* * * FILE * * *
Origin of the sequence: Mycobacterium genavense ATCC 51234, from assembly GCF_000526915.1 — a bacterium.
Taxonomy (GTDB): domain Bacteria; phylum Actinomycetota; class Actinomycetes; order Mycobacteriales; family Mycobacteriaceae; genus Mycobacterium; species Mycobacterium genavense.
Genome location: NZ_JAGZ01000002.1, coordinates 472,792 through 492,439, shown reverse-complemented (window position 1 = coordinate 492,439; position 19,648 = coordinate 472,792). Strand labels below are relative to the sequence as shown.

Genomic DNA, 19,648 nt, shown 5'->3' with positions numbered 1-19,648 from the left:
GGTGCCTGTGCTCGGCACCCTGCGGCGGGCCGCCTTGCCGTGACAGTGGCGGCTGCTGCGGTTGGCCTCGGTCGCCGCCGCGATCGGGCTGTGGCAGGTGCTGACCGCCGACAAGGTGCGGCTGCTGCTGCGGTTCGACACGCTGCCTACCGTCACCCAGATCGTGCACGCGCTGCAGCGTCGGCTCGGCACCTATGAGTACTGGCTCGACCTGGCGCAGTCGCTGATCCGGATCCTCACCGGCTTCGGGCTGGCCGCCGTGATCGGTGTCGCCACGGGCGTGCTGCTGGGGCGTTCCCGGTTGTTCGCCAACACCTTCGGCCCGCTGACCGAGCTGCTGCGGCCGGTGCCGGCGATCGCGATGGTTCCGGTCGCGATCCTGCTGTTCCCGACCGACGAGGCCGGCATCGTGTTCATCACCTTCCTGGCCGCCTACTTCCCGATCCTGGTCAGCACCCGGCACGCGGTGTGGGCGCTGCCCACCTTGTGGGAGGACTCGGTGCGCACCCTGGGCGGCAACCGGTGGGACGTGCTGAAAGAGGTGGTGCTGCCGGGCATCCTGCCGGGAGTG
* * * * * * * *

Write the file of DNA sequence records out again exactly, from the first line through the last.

Origin of the sequence: Mycobacterium genavense ATCC 51234, from assembly GCF_000526915.1 — a bacterium.
Taxonomy (GTDB): domain Bacteria; phylum Actinomycetota; class Actinomycetes; order Mycobacteriales; family Mycobacteriaceae; genus Mycobacterium; species Mycobacterium genavense.
Genome location: NZ_JAGZ01000002.1, coordinates 472,792 through 492,439, shown reverse-complemented (window position 1 = coordinate 492,439; position 19,648 = coordinate 472,792). Strand labels below are relative to the sequence as shown.

Genomic DNA, 19,648 nt, shown 5'->3' with positions numbered 1-19,648 from the left:
GGTGCCTGTGCTCGGCACCCTGCGGCGGGCCGCCTTGCCGTGACAGTGGCGGCTGCTGCGGTTGGCCTCGGTCGCCGCCGCGATCGGGCTGTGGCAGGTGCTGACCGCCGACAAGGTGCGGCTGCTGCTGCGGTTCGACACGCTGCCTACCGTCACCCAGATCGTGCACGCGCTGCAGCGTCGGCTCGGCACCTATGAGTACTGGCTCGACCTGGCGCAGTCGCTGATCCGGATCCTCACCGGCTTCGGGCTGGCCGCCGTGATCGGTGTCGCCACGGGCGTGCTGCTGGGGCGTTCCCGGTTGTTCGCCAACACCTTCGGCCCGCTGACCGAGCTGCTGCGGCCGGTGCCGGCGATCGCGATGGTTCCGGTCGCGATCCTGCTGTTCCCGACCGACGAGGCCGGCATCGTGTTCATCACCTTCCTGGCCGCCTACTTCCCGATCCTGGTCAGCACCCGGCACGCGGTGTGGGCGCTGCCCACCTTGTGGGAGGACTCGGTGCGCACCCTGGGCGGCAACCGGTGGGACGTGCTGAAAGAGGTGGTGCTGCCGGGCATCCTGCCGGGAGTG